His every conceivable professional aspiration achieved by the age of thirty-three, his legacy as undefeated champion of campus and television battlefields eternally guaranteed, in 2017, Milo Yiannopoulos retired. Milo was the most influential and prolific writer and activist of his generation throughout a short but dazzling career in which he prayed for, but was never granted, a leftist of equal talents to play with.
Nicknamed the “pop star of hate” by jealous fatties in the media, he was banned from entire continents for his unapologetic commitment to the sound of his own voice. But it was a voice worth hearing. Architect, chronicler and paladin prince of countless era-defining public clashes, Milo’s gift was seeing further than others, at what was coming next. He could see around corners and peer into people’s souls, sussing out what made them tick and what made them mad. His coinages stuck.
Milo conjured “Daddy” for Donald Trump, effortlessly capturing the quintessence of our yearning for him. À propos of nothing, he wondered aloud, “Would you rather your child had feminism… or cancer?” In headlines, he asked coquettishly whether birth control made women “unattractive and crazy.” That last one earned him a dramatic reading from Hillary Clinton, all bafflement and horror. She could not imagine the man so freely, fearlessly, and perhaps even with relish, crumpling her sacred shibboleths.
A peerless icon of the modern political milieu, his championship title remains unthreatened even now, after half a decade of unrelenting imitation and tribute. Milo sauntered into his premature and absurd retirement as a New York Times-bestselling author, an award-winning reporter, an international cultural and political phenomenon, a free speech martyr, an accomplished serial entrepreneur, a hair icon, and, at least behind closed doors, a penitent.
When he was not predicting the future, Milo was writing it, shaping it in his own image. It was Milo who expertly ushered Gamergate into mainstream discourse, leaving feminism with a bloody nose just in time for the election. Milo, single-handedly and overnight, ended the “campus rape culture” hysteria and “gender pay gap” mythology with thunderous victories over grizzling opponents.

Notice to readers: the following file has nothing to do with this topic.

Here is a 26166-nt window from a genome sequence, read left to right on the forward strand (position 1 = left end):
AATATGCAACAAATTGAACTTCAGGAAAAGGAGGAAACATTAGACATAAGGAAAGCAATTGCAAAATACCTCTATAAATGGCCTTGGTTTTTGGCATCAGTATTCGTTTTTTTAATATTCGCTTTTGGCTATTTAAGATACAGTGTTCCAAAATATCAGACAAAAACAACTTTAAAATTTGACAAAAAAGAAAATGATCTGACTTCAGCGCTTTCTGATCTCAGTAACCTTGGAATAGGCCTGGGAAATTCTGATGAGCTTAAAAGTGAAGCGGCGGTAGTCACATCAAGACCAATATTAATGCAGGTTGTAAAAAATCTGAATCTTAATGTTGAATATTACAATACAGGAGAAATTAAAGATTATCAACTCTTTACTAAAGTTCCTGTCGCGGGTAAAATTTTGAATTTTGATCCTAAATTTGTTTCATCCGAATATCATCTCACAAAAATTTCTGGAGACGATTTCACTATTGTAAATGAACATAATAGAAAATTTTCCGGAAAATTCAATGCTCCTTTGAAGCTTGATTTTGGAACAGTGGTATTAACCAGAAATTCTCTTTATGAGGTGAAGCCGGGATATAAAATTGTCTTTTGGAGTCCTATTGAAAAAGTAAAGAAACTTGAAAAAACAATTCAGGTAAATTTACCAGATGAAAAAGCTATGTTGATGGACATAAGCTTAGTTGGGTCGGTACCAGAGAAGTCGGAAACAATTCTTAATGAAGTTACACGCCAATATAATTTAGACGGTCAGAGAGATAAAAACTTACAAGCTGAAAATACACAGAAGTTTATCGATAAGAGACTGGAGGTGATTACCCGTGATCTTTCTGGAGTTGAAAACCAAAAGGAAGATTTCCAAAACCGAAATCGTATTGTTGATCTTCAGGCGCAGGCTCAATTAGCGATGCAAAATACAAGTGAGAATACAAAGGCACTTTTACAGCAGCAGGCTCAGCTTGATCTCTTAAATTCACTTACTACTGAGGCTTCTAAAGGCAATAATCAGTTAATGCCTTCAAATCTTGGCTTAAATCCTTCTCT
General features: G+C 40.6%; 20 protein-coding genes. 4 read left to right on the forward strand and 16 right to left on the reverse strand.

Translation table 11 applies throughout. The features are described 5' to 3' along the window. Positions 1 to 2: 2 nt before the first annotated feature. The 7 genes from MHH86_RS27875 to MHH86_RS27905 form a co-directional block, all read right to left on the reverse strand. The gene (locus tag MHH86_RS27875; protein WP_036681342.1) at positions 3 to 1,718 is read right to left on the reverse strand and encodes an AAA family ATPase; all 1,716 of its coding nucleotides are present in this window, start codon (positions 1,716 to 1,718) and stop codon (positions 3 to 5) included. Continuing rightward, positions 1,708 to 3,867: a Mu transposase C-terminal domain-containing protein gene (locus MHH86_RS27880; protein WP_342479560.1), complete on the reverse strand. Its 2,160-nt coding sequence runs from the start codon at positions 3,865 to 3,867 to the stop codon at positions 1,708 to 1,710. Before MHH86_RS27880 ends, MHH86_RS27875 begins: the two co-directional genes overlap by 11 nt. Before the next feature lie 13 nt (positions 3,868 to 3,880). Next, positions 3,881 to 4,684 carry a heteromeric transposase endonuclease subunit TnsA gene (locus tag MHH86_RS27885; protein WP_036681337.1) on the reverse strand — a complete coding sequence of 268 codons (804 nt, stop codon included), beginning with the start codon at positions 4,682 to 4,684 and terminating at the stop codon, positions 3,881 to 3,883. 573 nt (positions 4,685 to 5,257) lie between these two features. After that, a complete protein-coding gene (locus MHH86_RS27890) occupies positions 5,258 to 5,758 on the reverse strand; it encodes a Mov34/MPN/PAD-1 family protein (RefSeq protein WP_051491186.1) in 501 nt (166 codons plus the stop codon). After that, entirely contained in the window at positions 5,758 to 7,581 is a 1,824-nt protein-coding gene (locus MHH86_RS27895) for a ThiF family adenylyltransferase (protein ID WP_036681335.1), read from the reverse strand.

His first book, Dangerous, sold a quarter of a million copies while the author was blacklisted by every publication in America and banned from social media. This achievement will never be repeated. Now, as then, Milo writes strictly for his own amusement. These days, Milo ghost-writes bestselling autobiographies for the few media personalities who can afford his monstrous fees… and sustain his interest.
You’ve most likely read one of his hobby projects and not known it. Under his own name and those of his appreciative clients, Milo has sold over three million books since 2016—but he’s not counting, because it’s gauche and tiring, and it interferes with his other chief hobby: A carefully-maintained air of nonchalance and effortlessness keeping time between eruptions of commercial success.
Lately, events have conspired to ruin this self-indulgent existence. In 2020, Milo’s renewed devotion to the Catholic faith began to liberate him from disorder and lifelong homosexual urges. He began a celibate life—initially, in melancholic resignation, but quickly thereafter struck dumb by the rejuvenating effect of rejecting sin. And then something reared its head that Milo had not anticipated: A burgeoning sense of moral duty to others.
And so, inspired to give back after a lifetime of privilege and unfair genetic advantage, Milo is launching a new enterprise: A chain of conversion therapy clinics for men plagued by same-sex attraction. Any prior achievements or accolades, he now realizes, are worthless fripperies compared to the spiritual battle before him. You might wish him luck, if you like, or even spare a prayer.